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Why it’s Important to Save Endangered Species

Why Save Endangered Species?

We recognize that all species are here for a reason as part of the ecosystem. Each creature fulfills a niche in this ecosystem. But, is it actually that essential to shield every species from extinction on our earth? Isn’t extinction also a part of life – that’s what people say.

There is a big difference between species that naturally die out and ones which we humans are driving to extinction. Do we really think we can “beat” nature – and why would anyone think that?

A far better understanding of wildlife provides us with a much better understanding of us and our environment. This is certainly true. Many people argues that saving endangered species is having respect for our planet, for understanding that everything deserves a place here on earth.

It’s also true that people generally favour the “cute” animals – the panda, the tiger, the elephant, and our domesticated friends. Just look at all the cat pictures on the web. But snakes, spider, sharks, ants, crocodiles, and even mosquitoes have their place. Without them we upset the equilibrium.

A Concern for Equilibrium

Given that every living creature plays a particular function in the food chain as well as the equilibrium of nature, the whole planet depends on our respect for that balance. Even if we do not know what function a particular creature has, we need to understand that it has taken millions of years for nature to evolve to this point. It gave us these perfect “goldilocks conditions” for life – and yes – our lives. So why do we think it’s ok to upset that perfect balance?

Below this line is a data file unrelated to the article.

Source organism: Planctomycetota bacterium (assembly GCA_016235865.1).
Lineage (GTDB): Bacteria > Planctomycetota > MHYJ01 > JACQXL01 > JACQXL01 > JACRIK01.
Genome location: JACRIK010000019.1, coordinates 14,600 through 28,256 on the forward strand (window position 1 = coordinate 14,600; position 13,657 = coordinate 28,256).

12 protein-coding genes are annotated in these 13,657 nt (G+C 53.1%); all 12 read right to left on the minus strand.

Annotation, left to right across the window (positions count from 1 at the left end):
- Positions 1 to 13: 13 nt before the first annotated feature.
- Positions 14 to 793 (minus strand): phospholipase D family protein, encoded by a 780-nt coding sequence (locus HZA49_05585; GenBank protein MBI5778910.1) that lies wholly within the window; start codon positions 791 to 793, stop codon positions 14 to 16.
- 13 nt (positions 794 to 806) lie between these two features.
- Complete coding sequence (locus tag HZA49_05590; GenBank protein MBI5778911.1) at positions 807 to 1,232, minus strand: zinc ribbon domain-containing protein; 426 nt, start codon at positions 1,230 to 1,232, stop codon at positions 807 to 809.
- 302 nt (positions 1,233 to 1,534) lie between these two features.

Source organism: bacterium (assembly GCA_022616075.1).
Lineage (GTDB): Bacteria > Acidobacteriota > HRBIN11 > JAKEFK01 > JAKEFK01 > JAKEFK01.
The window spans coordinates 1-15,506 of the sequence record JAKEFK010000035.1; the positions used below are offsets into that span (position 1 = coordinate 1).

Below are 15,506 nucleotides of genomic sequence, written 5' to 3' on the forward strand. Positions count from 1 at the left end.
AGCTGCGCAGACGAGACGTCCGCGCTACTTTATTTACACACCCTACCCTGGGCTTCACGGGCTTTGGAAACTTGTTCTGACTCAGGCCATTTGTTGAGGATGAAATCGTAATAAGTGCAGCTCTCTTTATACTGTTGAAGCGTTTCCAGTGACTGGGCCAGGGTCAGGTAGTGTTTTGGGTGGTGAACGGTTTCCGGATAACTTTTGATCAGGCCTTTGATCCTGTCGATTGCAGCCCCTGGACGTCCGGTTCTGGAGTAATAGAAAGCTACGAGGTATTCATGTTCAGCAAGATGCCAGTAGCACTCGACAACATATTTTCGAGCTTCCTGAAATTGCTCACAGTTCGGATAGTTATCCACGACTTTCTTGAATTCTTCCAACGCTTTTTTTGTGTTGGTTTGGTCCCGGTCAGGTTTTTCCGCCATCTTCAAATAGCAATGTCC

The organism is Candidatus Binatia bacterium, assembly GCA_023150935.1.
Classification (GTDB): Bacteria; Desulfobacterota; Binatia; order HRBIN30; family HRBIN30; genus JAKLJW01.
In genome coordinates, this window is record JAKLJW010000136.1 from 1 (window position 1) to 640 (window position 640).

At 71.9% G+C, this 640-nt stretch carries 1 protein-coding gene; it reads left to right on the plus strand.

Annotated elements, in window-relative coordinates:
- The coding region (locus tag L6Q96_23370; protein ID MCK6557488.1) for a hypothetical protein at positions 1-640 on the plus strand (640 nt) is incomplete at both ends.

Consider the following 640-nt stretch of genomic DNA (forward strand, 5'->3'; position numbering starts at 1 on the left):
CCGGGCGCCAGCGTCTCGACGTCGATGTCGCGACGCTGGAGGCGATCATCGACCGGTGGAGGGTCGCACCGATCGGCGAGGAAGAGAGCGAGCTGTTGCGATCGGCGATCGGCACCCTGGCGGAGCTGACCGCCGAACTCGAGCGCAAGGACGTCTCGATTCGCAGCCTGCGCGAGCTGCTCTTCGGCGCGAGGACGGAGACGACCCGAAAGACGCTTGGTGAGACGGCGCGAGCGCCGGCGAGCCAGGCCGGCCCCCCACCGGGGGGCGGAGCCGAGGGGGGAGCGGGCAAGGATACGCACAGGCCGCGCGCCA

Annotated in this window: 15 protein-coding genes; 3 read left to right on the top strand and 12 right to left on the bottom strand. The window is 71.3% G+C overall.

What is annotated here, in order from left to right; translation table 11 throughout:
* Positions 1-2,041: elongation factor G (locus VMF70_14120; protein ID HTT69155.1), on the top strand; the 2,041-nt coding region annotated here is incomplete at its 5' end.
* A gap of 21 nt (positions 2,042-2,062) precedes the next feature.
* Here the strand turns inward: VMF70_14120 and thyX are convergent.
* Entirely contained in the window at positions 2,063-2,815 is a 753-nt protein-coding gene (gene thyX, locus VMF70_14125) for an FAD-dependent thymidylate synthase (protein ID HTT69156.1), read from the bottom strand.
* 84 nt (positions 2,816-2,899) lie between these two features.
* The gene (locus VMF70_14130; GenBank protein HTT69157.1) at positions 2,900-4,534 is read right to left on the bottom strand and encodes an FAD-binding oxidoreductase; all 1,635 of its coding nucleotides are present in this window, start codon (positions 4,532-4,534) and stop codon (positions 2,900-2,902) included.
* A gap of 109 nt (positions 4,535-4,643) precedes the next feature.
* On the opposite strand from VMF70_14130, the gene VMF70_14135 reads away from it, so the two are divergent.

As in the laws of karma, each action has a consequence. Everything really is connected. Science, Physics in particular, is beginning to catch up with this idea. Take a look at Nassim Haramein’s work to see.

A multitude of living creatures interact with other organisms in their environment. In fact, they are dependent on organisms in order to survive. We call this interdependence. For instance, living things that are unable to create their own foodstuff have to consume other organisms for food. Other interactions between living things include symbiotic relationships and resource competition. Did you know, for example, that whale poo keeps the oceans fertile and feeds a plethora of nutrients into creatures in the ocean, keeping them biodiverse?

Nature, Resource of Life

Humans have been able to “innovate” while observing nature. ( is it actually innovating, or in truth, just mimicking nature – see biomimicry ) It is for this additional reason that human beings’ benefit from saving species. A selfish reason, yes. But a reason, nonetheless.

The animal kingdom is key to our our survival package. The research study of a varieties of African frog, Xenopus laevis, was discovered to generate a particle helpful in protecting against infections from body sores. Think of the possibility of the 5,500 known frog varieties and the secrets they hold!

Plants additionally play an important duty in our health and wellness. Of the 150 most common medications  100 of them are plant derivatives or contain “medicinal plants or herbs”. A lot of modern medicine is down to some kind of plant or fungi. (Think penicillin)

Human Wellness and Love of Nature

If human beings do not take activity to maintain our world in its beautiful perfect “Cinderella conditions state” hundreds of varieties will certainly be gone 50 years from now, while those presently plentiful will certainly be dying or dead in the next 75 years. A total collapse of the ecosystem – is that really want we want? Ecocide equate to suicide for us humans. So sad.

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